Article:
Remember 2013? I sure do. Provape dominated higher end regulation. A single button menu system, smooth power output, and consistency that you hadn’t seen anywhere else before. Every time you hit the button, you knew what you were going to get because it’s a goddamn Provari. Every press of the button, every puff, every single time you were going to take a drag you knew what was coming. No delay, no variation. Just what you set. The Dani Extreme V2+ does that but better. Way better. It entirely outclasses the P3, let alone the 2.5. It has higher output, holds your temperature, and has a significantly simpler menu.

Remember mech mods? They were smaller than regulated mods, had high output, but you didn’t get consistent output. The mechs had a great size and output advantage, but for the most part in 2013, we were using 10A batteries that were generally limited to 42W. At full charge. And you had to worry about battery safety, shorts, and all sorts of nonsense. The Dani Extreme V2+ has the same power output, but it is consistent. I got mad because I thought I had to turn my mod back on, but the battery died. I had no idea that my battery had run out.

This mod is everything that we wanted then and outpaces everything we have now. It is a tube, and I had forgotten how much pocket space I have with a tube after using boxes for over a year. I had forgotten what simple button placement is like without having to roll the mod around in my hand. It’s way easy to index, and you know where to put your hand every time.

So…who is this for?

If the DNA 200 appeals to you, and you want to capitalize on all the features available, you’ve got those here with the exception of custom screens. This even outpaces the DNA 200 because you can adjust it to use whatever material you want on the fly. You don’t have to connect it to the computer, you’re not limited to 8 profiles if you swap around a lot. It’s really great. So if features are your thing, this is the chip for you, no computer needed. Or used.

If you don’t adjust your settings very much and are willing to deal with a little setup, then this is also the mod for you. In fact, I’ve found myself settling into that kind of pattern because I just don’t need to touch anything. I’ve got my mod turn on set to 3 clicks, and my menu turn on set to 5. Shit, I don’t even check the screen anymore except to check what my battery voltage is because I don’t need to. Everything else is working fine.

If you love tubes and want it to be regulated with temperature control, this is the mod for you.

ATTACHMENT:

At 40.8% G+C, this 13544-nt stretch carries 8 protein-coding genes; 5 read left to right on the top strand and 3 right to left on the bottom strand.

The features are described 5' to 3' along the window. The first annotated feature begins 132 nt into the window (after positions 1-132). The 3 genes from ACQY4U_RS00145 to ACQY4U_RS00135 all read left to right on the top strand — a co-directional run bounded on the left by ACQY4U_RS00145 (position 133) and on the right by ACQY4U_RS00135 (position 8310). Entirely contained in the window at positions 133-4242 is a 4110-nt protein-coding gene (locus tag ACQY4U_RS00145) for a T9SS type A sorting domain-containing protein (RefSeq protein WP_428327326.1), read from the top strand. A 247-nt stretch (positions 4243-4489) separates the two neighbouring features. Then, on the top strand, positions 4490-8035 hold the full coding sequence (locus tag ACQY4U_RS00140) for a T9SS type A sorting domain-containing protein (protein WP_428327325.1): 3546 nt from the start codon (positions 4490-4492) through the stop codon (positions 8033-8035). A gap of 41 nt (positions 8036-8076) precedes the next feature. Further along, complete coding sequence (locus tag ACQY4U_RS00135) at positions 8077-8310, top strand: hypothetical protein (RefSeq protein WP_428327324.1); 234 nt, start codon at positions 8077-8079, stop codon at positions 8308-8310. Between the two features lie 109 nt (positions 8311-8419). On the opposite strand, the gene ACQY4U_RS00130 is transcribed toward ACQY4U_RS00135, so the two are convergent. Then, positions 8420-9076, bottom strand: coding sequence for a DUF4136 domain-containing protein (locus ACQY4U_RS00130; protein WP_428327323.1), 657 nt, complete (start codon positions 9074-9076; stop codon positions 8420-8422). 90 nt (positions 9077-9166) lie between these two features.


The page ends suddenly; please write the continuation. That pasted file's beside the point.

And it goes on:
If you were disappointed with the Provari P3, this is the mod for you. It’s significantly shorter than the P3, since the P3 is 18mm taller, has double the power output and incredible temperature control.

If you want the best temperature control on the market right now, then this is the mod for you.

This mod is not for you if:

  • You don’t want to get into TC and VW is all you want.
  • You are satisfied with a DNA 200 and the form factor.
  • You have a hard time reading smaller fonts.
  • A single 18650 is too little battery life for you (I get roughly 10 hours out of the LG poopy browns). I have enough space in my pockets now for this, a unicorn bottle, and a spare 18650 in a silicon sleeve, so I don’t worry.

    Conclusion

The temperature control on this mod is better than the DNA 200, but is it 50% better? 100% better to command the price difference between this and many of the DNA 200s on the market? That is a really tough call. The 2 year warranty does speak volumes about the quality of product they have, and if anything goes wrong that could save you a lot of trouble in the future. The experience of using it is much better than I thought it could be. If someone held all my mods off the edge of a skyscraper and asked which one I would save if I had to choose, it would absolutely be this one, so I suppose framed in that way it is worth the price difference. Over a similarly priced anything else? I would take the DEV2+ in a heartbeat.

The entire mod just reeks of those things that I value most – consistency, accuracy, and reliability. I will say this, however; the DNA 200 has its own charms that the DEV2+ doesn’t (or can’t) execute on.

Also, bad news for those of you who prefer boxes and fat wallets: Dicodes are coming out with box mods and a widely available modder’s board very soon, so expect to see more Dicodes-based mods floating around!

The Dani Extreme V2+ by Dicodes can be found at Creme de Vape.